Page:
Hope for the journey: Leon’s story
Leon grew up on Chicago’s South Side, the eldest of 13 children of a strict Christian preacher. His family had trouble finding landlords who would take a family of 15, so Leon’s father would often send eight or nine of the children to live with different relatives for a couple months whenever they moved into a new apartment. He’d tell the landlord that he only had four or five kids in order to get an apartment, and after his family was allowed to move in, he’d quietly bring his other children into the home. Their landlords were never happy about that, and often asked them to move out. Leon remembers moving frequently when he was very young.
When Leon was about 12, his family finally found a house they could afford on the south side of Chicago, and they stopped moving. Leon enjoyed the stability of a single home and excelled in athletics and music at school. He also assumed the role of family protector, and watched out for his eight sisters and four younger brothers.
To avoid joining the local gangs, who constantly tried to recruit him because of his size and athletic skills, Leon began working odd jobs in the community to make some money. The one job he did most often was carrying groceries for elderly people.
When he was 13, an older boy in the neighborhood told him that there was an old lady who needed help carrying her groceries in one of the apartment buildings. Leon followed the boy into the “old lady’s” apartment, but no one was there. It turned out that the other boy had been following Leon for several days, looking for an opportunity to get him alone. He was bigger and stronger than Leon; he trapped him in the room and raped him. Leon felt tremendous shame and guilt over being raped. He also felt rage and powerlessness at not being able to stop it. He didn’t tell anyone in his family about it, but the memory would haunt him for decades.
He continued to excel at sports in school as a star on the football, swimming, track, and wrestling teams. He continued to grow as a singer and musician. He joined an all-male singing group in high school, and also formed a traveling gospel choir with two of his sisters. Still, the shame and guilt he lived with continued to torment him. The other guys in his singing group introduced him to alcohol, and he started drinking heavily. After graduation, he left Chicago and joined the Marine Corps.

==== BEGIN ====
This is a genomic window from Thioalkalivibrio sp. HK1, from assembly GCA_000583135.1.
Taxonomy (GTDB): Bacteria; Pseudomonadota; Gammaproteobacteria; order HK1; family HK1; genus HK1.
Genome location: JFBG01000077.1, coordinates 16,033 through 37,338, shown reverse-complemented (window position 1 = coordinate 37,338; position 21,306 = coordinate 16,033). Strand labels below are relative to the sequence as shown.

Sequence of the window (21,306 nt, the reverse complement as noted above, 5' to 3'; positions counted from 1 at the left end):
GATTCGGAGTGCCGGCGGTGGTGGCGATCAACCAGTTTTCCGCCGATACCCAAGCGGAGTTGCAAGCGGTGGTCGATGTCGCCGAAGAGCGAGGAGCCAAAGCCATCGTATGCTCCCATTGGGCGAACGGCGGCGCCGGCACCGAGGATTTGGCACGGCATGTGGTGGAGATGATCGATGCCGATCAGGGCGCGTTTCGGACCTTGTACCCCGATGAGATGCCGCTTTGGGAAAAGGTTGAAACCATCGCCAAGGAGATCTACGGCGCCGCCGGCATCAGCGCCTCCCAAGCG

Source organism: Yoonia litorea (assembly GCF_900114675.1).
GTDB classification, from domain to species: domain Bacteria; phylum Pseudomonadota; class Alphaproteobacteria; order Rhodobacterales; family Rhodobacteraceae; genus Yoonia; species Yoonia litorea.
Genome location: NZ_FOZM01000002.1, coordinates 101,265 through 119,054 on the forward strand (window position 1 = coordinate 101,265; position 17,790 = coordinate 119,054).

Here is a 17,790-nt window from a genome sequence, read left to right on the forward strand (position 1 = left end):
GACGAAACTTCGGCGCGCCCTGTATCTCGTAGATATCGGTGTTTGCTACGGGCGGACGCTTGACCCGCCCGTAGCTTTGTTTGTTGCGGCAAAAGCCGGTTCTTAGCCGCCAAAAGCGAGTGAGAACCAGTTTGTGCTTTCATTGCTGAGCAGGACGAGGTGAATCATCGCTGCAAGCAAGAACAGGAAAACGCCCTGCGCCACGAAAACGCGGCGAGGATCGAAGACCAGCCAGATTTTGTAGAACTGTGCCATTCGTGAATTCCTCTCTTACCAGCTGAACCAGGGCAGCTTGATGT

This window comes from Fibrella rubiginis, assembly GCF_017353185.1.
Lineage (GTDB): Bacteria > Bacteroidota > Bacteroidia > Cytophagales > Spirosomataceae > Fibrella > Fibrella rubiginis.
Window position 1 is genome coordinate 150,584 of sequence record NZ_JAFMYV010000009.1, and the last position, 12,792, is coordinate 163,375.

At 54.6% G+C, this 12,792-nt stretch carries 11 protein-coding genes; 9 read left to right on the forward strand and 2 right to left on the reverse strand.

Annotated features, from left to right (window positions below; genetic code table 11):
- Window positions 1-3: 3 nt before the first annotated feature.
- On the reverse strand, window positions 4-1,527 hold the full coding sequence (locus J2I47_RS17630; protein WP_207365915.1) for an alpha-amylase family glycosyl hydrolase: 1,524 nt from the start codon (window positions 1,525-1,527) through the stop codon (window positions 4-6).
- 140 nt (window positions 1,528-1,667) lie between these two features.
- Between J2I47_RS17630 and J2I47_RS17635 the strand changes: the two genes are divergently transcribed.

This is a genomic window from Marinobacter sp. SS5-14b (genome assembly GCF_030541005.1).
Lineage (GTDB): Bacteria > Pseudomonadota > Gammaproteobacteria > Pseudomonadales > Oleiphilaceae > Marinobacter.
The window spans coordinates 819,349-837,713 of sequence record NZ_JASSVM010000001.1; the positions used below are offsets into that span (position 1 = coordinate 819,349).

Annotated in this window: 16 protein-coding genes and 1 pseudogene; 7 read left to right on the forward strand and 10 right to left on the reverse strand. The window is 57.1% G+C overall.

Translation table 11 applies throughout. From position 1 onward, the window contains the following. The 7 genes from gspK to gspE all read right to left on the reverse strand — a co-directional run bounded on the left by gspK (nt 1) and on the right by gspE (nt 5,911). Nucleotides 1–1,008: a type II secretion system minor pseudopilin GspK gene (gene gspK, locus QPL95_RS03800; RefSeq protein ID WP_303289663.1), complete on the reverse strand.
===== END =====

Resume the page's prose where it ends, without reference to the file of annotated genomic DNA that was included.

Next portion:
He traveled around the world in the Marine Corps, and after he left the Marines he returned to Chicago with a Hawaiian wife and an infant son. Leaving the Marine Corps hadn’t been his idea, though. He’d been dishonorably discharged after getting into a fight with another soldier. He continued his drinking, and worked several low-paying jobs to make ends meet and support his family. After a year, his wife left him and returned to Hawaii. Six months later, she called him to tell him that their son had died in a tragic accident. Leon wasn’t able to attend the funeral. He was devastated.
He started smoking crack/cocaine, and developed a career as a male stripper in an attempt to continue his life as a performer and entertainer. At the strip club, he quickly turned to exchanging sex for favors and drugs. He married another woman during this time and they had two children.
In his mid-30s, he was arrested for cocaine possession, and went to prison. When he was released, he had few prospects. He started hustling to survive, and then started dancing at a gay club in Boystown. That was where he met Outreach ministers from Emmaus.
Leon started coming down the MC soon after he met people on Outreach. He was attracted to the Christian atmosphere, which reminded him of growing up with his family in church. He was also attracted to the love and acceptance they offered him. He continued coming down for several years, going in and out of rehab, but didn’t really fully committing to getting clean until, at the age of 51, he realized he truly needed to get clean. Through Emmaus, he found a long-term rehab program that worked for him, and he finally stopped drinking and smoking crack. That was when his healing could begin.
Today Leon is a more humble man, who readily admits he’s still in recovery. He’s been clean for almost five years, and has reconnected with his son and daughter and his grandchildren. He has his own apartment, and he works as a licensed street performer, singing the gospel songs he grew up with. His journey to wholeness is still ongoing, but he’s facing it with more hope today than he’s had in 40 years.